Aside from those children who need extra support around reading, I am not even really certain of the point behind this summer homework. Beyond a perfunctory quiz or a short one page essay, are these books even incorporated into the school’s curriculum come September? Rarely. Does the school believe that my teenagers are going to forget how to read in only eight weeks? Seems unlikely. Does the school really think that mandatory reading will make readers out of nonreaders? Highly doubtful. I have five children, some are readers and some are not. I didn’t raise them any differently, reading more to one than the other, it’s just how they are wired; one of my children will choose to read as often as he can, while another would rather not read anything beyond a short article in a sports magazine. Asking this child to sit and read a novel on a sunny summer day with the sounds of the neighborhood rising through the window is akin to torture..for both of us.

 Believe me, I would love it if all of my children were avid readers; if on a summer day they sat quietly in the shade of our leafy maple tree with a book in their hand, but this is just not who they are and to try and make them embrace something they don’t want to do, well we all know how that goes. Forced summer reading does not make readers out of non-reader…although I must say, it does encourage some rather creative avoidance techniques. 

 The bottom line here is I resent cutting into my children’s well-earned, unstructured, shortened-already vacation just so someone, somewhere, can check off a box that the school has met their reading requirement. Downtime for families is scarce these days, childhood is short and our precious time spent just hanging out together; laughing, playing and enjoying one another is unfortunately becoming increasingly scarce as jobs and schools place more and more extraneous demands on us. I say it’s time we reclaim summer and give our families a real break. Let those who want to read, read away, and those who don’t, well let them sail away to distant lands in whatever way they please.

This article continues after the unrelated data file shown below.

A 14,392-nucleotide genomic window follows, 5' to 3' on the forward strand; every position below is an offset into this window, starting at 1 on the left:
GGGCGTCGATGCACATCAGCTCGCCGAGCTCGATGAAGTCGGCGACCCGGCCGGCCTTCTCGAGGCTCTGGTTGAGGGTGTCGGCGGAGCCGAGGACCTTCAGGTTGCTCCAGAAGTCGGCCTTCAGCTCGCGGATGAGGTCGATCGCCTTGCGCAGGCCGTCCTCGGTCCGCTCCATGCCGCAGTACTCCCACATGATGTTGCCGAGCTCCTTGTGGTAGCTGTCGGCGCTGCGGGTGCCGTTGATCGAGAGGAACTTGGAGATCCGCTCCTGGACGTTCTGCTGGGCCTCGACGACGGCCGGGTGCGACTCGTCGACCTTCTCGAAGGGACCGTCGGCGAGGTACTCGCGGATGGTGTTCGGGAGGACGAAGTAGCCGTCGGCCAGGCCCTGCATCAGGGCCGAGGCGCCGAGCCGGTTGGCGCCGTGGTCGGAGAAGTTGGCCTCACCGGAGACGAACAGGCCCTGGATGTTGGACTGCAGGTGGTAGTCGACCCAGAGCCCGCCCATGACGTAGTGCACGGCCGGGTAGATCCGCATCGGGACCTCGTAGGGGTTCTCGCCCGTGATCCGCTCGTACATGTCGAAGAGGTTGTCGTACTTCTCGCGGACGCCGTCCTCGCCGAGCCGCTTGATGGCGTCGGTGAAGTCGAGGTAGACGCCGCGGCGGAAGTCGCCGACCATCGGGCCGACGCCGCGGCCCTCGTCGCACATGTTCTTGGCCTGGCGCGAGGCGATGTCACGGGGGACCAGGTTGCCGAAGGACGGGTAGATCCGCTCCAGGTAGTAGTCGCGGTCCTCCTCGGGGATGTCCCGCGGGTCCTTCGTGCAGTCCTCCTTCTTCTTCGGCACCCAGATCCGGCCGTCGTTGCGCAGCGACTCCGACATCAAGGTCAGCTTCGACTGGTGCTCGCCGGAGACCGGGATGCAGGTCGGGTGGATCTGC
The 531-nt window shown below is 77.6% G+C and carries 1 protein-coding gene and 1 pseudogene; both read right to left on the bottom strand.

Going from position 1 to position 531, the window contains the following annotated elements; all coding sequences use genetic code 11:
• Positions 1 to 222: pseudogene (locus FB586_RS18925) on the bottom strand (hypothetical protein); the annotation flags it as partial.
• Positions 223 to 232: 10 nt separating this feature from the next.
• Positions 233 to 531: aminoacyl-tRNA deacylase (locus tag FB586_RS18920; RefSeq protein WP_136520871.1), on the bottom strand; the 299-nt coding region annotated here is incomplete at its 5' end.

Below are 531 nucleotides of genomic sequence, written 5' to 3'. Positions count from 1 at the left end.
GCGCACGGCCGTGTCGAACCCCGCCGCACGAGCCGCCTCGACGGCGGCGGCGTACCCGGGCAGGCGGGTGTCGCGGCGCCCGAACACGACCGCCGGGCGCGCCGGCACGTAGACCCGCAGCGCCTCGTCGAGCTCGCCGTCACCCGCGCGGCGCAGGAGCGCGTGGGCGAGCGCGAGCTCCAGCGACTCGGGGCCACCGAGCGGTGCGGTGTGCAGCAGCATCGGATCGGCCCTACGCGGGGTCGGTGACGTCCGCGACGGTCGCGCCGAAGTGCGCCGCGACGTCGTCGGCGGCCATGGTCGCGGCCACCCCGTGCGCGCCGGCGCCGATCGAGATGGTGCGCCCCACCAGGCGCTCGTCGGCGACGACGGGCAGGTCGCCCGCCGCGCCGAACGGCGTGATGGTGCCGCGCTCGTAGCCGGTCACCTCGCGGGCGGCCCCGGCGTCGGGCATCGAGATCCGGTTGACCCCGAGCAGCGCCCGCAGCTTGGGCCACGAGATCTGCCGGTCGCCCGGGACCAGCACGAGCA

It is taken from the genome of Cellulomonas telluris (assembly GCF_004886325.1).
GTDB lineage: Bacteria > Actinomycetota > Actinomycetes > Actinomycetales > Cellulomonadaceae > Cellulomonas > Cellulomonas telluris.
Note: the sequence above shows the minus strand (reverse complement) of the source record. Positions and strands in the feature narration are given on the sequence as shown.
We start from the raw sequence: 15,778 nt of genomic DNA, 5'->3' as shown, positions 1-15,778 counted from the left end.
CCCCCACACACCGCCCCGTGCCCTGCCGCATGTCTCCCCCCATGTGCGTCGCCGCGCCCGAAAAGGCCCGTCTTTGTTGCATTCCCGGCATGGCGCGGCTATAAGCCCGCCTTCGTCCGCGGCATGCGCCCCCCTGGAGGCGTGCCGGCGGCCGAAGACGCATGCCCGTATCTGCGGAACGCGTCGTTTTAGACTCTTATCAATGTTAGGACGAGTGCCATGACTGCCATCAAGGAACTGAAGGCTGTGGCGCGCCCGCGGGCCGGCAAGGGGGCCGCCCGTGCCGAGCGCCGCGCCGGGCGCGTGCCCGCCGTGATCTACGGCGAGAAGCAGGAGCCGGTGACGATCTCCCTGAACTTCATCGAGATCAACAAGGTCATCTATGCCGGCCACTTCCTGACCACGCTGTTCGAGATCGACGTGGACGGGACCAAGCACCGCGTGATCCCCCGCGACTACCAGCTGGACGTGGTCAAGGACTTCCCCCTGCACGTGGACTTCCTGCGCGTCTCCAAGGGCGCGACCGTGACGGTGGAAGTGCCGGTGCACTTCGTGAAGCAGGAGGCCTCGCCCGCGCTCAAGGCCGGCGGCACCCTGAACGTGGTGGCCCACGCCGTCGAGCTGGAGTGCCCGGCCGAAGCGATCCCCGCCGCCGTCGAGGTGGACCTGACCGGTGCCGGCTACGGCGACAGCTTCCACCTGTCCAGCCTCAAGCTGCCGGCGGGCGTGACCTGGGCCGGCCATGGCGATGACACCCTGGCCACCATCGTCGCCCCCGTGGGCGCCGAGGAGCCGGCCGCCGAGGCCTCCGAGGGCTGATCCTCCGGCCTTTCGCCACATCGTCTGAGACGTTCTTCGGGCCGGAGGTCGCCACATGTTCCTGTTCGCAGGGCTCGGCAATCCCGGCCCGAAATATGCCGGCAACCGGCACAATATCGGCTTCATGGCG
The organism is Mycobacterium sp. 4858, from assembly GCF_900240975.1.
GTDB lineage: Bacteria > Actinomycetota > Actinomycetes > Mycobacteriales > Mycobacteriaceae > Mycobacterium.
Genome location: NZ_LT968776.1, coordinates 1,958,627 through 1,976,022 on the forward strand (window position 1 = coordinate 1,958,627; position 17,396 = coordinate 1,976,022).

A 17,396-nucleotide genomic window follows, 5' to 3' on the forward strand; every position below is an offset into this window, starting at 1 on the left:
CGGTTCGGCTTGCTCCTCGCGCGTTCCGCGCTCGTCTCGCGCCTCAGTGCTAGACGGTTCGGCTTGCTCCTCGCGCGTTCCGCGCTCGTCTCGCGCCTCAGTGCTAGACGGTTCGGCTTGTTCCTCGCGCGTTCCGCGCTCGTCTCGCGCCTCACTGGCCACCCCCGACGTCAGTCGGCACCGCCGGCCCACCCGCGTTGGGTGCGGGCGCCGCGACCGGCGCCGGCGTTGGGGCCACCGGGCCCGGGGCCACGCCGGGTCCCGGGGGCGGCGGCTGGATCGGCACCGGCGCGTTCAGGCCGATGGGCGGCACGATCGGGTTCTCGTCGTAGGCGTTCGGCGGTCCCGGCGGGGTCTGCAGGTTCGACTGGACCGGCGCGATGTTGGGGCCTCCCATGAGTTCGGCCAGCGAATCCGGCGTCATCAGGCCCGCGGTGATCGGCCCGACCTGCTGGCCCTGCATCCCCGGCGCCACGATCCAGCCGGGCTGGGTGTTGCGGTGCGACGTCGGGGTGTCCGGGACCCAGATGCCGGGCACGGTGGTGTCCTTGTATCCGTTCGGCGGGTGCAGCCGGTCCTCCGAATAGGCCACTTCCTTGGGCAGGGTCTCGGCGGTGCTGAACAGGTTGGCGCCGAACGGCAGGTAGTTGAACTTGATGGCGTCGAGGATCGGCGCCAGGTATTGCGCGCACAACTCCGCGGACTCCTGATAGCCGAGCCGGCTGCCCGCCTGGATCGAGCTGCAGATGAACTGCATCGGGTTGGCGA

Anne SawanAbout Anne Sawan: I am a mother of five, a psychologist and author. I have four books published through MeeGenuis (The Halloween Costume, The Baseball Game, When Santa Was Small and The Great Adventure Brothers) as well as having written several articles for Adoptive Families, Adoption Today and Brain-Child Magazine. I also recently won the International Picture Book Contest held by Inclusive Works for my book, “What Can Your Grandmother Do?” which will be published by Clavis Publishing some time this year. You can find more at Anne’s site!

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Ten to Twenty Parenting was created as an honest resource for those of us parenting kids between the ages of 10 and 20. Our needs are so different and the issues much more complex than diaper rashes and playground tantrums.

Ten to Twenty

Ten to Twenty Parenting was created as an honest resource for those of us parenting kids between the ages of 10 and 20. Our needs are so different and the issues much more complex than diaper rashes and playground tantrums.